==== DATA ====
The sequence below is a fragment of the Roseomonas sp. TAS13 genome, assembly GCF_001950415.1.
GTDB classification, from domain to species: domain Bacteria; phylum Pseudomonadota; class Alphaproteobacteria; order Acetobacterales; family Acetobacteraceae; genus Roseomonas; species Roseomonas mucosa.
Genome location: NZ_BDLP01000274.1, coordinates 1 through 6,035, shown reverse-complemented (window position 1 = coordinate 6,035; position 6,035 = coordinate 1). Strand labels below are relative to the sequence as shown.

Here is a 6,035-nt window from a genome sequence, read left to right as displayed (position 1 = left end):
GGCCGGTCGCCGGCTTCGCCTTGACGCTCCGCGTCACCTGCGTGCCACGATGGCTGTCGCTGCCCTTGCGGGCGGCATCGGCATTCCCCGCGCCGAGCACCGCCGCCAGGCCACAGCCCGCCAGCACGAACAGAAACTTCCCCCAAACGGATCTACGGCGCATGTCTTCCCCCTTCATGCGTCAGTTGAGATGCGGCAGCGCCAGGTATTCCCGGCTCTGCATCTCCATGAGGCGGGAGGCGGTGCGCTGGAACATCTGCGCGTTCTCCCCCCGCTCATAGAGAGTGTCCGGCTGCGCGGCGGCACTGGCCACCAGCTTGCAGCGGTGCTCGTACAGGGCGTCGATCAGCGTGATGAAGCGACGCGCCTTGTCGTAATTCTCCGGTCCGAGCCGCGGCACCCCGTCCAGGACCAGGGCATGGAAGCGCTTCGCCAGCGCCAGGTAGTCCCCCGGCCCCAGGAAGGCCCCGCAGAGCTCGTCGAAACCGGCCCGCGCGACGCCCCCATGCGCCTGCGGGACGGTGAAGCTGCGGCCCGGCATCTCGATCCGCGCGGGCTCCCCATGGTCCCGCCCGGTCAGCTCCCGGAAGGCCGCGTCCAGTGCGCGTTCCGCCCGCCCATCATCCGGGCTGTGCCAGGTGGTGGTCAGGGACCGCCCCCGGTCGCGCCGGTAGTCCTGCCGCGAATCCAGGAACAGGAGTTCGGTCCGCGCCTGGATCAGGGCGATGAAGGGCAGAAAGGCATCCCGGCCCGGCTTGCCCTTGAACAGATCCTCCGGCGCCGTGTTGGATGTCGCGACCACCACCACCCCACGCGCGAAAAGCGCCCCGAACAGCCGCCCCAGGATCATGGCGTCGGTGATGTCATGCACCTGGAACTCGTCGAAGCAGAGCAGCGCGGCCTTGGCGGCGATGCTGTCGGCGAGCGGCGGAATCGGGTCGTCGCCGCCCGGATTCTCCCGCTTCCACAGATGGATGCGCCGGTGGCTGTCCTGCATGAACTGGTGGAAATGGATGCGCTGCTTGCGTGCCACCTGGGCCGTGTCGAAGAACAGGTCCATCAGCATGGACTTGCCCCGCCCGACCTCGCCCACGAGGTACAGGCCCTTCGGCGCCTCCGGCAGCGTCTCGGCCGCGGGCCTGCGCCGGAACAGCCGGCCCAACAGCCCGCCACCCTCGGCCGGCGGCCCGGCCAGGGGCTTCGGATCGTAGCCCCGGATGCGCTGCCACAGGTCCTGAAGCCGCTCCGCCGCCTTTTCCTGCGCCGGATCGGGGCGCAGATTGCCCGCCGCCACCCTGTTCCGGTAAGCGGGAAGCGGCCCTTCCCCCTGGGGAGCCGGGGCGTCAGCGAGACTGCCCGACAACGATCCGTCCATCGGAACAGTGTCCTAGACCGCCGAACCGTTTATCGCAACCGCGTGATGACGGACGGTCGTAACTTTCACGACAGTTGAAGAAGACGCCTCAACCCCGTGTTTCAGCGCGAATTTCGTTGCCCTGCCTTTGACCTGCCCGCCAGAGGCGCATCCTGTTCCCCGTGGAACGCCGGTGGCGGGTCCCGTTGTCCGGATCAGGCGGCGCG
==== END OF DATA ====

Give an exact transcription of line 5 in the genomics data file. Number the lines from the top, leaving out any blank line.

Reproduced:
GGCCGGTCGCCGGCTTCGCCTTGACGCTCCGCGTCACCTGCGTGCCACGATGGCTGTCGCTGCCCTTGCGGGCGGCATCGGCATTCCCCGCGCCGAGCACCGCCGCCAGGCCACAGCCCGCCAGCACGAACAGAAACTTCCCCCAAACGGATCTACGGCGCATGTCTTCCCCCTTCATGCGTCAGTTGAGATGCGGCAGCGCCAGGTATTCCCGGCTCTGCATCTCCATGAGGCGGGAGGCGGTGCGCTGGAACATCTGCGCGTTCTCCCCCCGCTCATAGAGAGTGTCCGGCTGCGCGGCGGCACTGGCCACCAGCTTGCAGCGGTGCTCGTACAGGGCGTCGATCAGCGTGATGAAGCGACGCGCCTTGTCGTAATTCTCCGGTCCGAGCCGCGGCACCCCGTCCAGGACCAGGGCATGGAAGCGCTTCGCCAGCGCCAGGTAGTCCCCCGGCCCCAGGAAGGCCCCGCAGAGCTCGTCGAAACCGGCCCGCGCGACGCCCCCATGCGCCTGCGGGACGGTGAAGCTGCGGCCCGGCATCTCGATCCGCGCGGGCTCCCCATGGTCCCGCCCGGTCAGCTCCCGGAAGGCCGCGTCCAGTGCGCGTTCCGCCCGCCCATCATCCGGGCTGTGCCAGGTGGTGGTCAGGGACCGCCCCCGGTCGCGCCGGTAGTCCTGCCGCGAATCCAGGAACAGGAGTTCGGTCCGCGCCTGGATCAGGGCGATGAAGGGCAGAAAGGCATCCCGGCCCGGCTTGCCCTTGAACAGATCCTCCGGCGCCGTGTTGGATGTCGCGACCACCACCACCCCACGCGCGAAAAGCGCCCCGAACAGCCGCCCCAGGATCATGGCGTCGGTGATGTCATGCACCTGGAACTCGTCGAAGCAGAGCAGCGCGGCCTTGGCGGCGATGCTGTCGGCGAGCGGCGGAATCGGGTCGTCGCCGCCCGGATTCTCCCGCTTCCACAGATGGATGCGCCGGTGGCTGTCCTGCATGAACTGGTGGAAATGGATGCGCTGCTTGCGTGCCACCTGGGCCGTGTCGAAGAACAGGTCCATCAGCATGGACTTGCCCCGCCCGACCTCGCCCACGAGGTACAGGCCCTTCGGCGCCTCCGGCAGCGTCTCGGCCGCGGGCCTGCGCCGGAACAGCCGGCCCAACAGCCCGCCACCCTCGGCCGGCGGCCCGGCCAGGGGCTTCGGATCGTAGCCCCGGATGCGCTGCCACAGGTCCTGAAGCCGCTCCGCCGCCTTTTCCTGCGCCGGATCGGGGCGCAGATTGCCCGCCGCCACCCTGTTCCGGTAAGCGGGAAGCGGCCCTTCCCCCTGGGGAGCCGGGGCGTCAGCGAGACTGCCCGACAACGATCCGTCCATCGGAACAGTGTCCTAGACCGCCGAACCGTTTATCGCAACCGCGTGATGACGGACGGTCGTAACTTTCACGACAGTTGAAGAAGACGCCTCAACCCCGTGTTTCAGCGCGAATTTCGTTGCCCTGCCTTTGACCTGCCCGCCAGAGGCGCATCCTGTTCCCCGTGGAACGCCGGTGGCGGGTCCCGTTGTCCGGATCAGGCGGCGCG